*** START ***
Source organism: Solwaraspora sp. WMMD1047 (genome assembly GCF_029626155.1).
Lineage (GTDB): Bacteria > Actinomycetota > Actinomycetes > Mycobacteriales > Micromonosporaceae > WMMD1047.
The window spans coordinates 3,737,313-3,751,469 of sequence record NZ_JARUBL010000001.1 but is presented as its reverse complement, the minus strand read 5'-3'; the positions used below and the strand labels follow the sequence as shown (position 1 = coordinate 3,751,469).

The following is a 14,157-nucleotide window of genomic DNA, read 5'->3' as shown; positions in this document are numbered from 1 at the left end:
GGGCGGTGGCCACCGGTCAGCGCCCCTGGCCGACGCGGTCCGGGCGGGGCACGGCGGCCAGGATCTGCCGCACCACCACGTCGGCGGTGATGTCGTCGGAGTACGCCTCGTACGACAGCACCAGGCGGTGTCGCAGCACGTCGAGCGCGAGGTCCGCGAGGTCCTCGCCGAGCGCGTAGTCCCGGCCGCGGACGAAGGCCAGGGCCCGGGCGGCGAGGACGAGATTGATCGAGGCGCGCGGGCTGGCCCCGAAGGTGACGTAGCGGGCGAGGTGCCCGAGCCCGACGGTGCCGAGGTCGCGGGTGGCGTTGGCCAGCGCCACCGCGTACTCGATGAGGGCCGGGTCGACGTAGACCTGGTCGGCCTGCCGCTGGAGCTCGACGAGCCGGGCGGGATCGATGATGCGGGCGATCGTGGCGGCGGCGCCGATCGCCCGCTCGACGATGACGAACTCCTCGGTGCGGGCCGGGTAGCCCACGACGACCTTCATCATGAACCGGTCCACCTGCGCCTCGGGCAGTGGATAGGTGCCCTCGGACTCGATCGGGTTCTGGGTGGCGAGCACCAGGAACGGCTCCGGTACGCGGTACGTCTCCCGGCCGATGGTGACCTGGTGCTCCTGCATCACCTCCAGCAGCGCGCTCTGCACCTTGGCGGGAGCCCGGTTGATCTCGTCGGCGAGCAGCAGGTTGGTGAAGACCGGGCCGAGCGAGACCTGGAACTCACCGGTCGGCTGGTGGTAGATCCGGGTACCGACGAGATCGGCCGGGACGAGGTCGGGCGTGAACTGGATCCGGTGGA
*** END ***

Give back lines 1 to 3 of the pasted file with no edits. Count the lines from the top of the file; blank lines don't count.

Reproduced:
Source organism: Solwaraspora sp. WMMD1047 (genome assembly GCF_029626155.1).
Lineage (GTDB): Bacteria > Actinomycetota > Actinomycetes > Mycobacteriales > Micromonosporaceae > WMMD1047.
The window spans coordinates 3,737,313-3,751,469 of sequence record NZ_JARUBL010000001.1 but is presented as its reverse complement, the minus strand read 5'-3'; the positions used below and the strand labels follow the sequence as shown (position 1 = coordinate 3,751,469).